Morocco, Sudan Probe Monkey pox cases

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Morocco and Sudan are investigating suspected cases of monkey pox.

This comes after outbreaks of the virus have recently been found in Europe, Australia, America, and the Middle East.

Africa’s Health Body reports that monkey pox is usually associated with travel to central or West Africa, near tropical forests, but some of the new cases have no travel link.

Deputy Director of the Africa Centres for Disease Control, CDC Dr. Ahmed Ogwell, confirmed there was still no direct link.

He said the continent had so far reported 1,405 cases and 62 monkey pox-related deaths this year, a case fatality rate of 4.4%.
These have occurred in four countries where the disease is endemic: Cameroon, the Central African Republic, the Democratic Republic of Congo, and Nigeria.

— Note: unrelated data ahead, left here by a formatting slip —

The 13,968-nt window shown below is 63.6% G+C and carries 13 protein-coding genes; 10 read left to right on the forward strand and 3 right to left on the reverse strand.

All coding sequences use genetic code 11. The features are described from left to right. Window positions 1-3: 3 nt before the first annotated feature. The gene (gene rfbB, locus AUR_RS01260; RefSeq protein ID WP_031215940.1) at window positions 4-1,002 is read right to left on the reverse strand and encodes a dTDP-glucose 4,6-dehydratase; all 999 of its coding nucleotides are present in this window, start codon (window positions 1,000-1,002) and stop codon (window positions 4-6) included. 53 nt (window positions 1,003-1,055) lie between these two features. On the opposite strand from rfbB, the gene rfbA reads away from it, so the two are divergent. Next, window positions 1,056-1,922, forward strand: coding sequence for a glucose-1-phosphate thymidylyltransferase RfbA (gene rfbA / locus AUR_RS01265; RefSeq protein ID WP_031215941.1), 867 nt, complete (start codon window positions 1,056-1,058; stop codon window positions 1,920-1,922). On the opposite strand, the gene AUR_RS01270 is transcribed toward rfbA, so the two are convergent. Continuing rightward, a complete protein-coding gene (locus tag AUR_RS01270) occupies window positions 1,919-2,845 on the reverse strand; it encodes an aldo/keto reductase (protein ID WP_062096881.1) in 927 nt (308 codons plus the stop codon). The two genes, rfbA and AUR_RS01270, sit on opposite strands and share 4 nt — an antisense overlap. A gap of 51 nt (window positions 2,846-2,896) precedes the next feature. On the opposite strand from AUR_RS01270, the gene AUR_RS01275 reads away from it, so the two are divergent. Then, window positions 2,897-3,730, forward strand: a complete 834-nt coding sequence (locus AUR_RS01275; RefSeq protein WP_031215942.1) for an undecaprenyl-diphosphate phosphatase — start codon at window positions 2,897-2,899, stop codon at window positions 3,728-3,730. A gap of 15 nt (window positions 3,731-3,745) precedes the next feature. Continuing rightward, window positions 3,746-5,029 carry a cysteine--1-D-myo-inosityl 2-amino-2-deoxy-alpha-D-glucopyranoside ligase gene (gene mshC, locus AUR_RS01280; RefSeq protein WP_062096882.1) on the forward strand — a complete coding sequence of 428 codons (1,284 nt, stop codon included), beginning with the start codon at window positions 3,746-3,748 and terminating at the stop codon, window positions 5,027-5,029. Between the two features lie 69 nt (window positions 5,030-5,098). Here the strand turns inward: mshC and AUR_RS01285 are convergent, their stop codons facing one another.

Surveillance Testing
Dr. Ogwell said all African countries were advised to scale up surveillance and testing.
Monkey pox, a mild viral infection, can be spread when someone is in close contact with an infected person.
Initial symptoms include fever, headaches, swellings, back pain, aching muscles, and a rash can develop once the fever breaks.

It is thought to be spread by rodents, such as rats, mice, and squirrels.
“The washing of hands is very important as it is a contact-spread disease,” Dr. Ogwell said.

He also advised people to avoid touching animals that looked sick and those known to be carriers and that smallpox vaccines were being administered in Africa.

“The available supplies of smallpox vaccines will be prioritised to health workers and areas with confirmed cases of the virus,” he added.


BBC/Christopher Ojilere


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